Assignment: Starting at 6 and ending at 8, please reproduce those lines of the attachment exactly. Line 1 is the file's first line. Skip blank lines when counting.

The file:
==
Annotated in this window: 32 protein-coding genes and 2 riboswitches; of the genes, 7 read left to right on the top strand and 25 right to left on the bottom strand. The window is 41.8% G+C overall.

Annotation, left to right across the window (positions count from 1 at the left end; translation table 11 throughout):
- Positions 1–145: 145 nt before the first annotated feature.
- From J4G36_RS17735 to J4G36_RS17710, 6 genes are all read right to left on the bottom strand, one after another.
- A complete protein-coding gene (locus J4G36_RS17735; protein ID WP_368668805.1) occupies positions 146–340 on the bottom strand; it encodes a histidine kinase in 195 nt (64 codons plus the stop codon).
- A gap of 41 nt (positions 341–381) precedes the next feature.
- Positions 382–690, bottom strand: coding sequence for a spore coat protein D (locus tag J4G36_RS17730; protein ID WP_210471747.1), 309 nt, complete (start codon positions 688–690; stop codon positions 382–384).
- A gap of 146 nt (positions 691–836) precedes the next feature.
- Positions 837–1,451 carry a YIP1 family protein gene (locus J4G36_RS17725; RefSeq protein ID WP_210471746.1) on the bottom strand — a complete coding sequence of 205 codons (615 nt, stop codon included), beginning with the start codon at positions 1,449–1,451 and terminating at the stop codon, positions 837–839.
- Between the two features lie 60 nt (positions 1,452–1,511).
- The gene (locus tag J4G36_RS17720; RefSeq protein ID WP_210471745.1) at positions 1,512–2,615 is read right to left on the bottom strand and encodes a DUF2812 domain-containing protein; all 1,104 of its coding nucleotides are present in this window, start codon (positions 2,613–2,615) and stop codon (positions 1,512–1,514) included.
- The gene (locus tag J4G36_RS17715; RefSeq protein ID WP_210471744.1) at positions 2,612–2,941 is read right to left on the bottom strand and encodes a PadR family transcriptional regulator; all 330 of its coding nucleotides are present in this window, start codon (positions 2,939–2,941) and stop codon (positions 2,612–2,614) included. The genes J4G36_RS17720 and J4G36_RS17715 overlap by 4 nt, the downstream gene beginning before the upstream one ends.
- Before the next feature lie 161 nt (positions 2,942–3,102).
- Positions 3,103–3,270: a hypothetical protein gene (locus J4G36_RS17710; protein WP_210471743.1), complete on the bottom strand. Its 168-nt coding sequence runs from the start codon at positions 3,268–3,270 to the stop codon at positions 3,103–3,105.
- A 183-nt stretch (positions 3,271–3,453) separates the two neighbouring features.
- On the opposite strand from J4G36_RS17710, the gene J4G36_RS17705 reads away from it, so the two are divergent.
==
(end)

- A gap of 41 nt (positions 341–381) precedes the next feature.
- Positions 382–690, bottom strand: coding sequence for a spore coat protein D (locus tag J4G36_RS17730; protein ID WP_210471747.1), 309 nt, complete (start codon positions 688–690; stop codon positions 382–384).
- A gap of 146 nt (positions 691–836) precedes the next feature.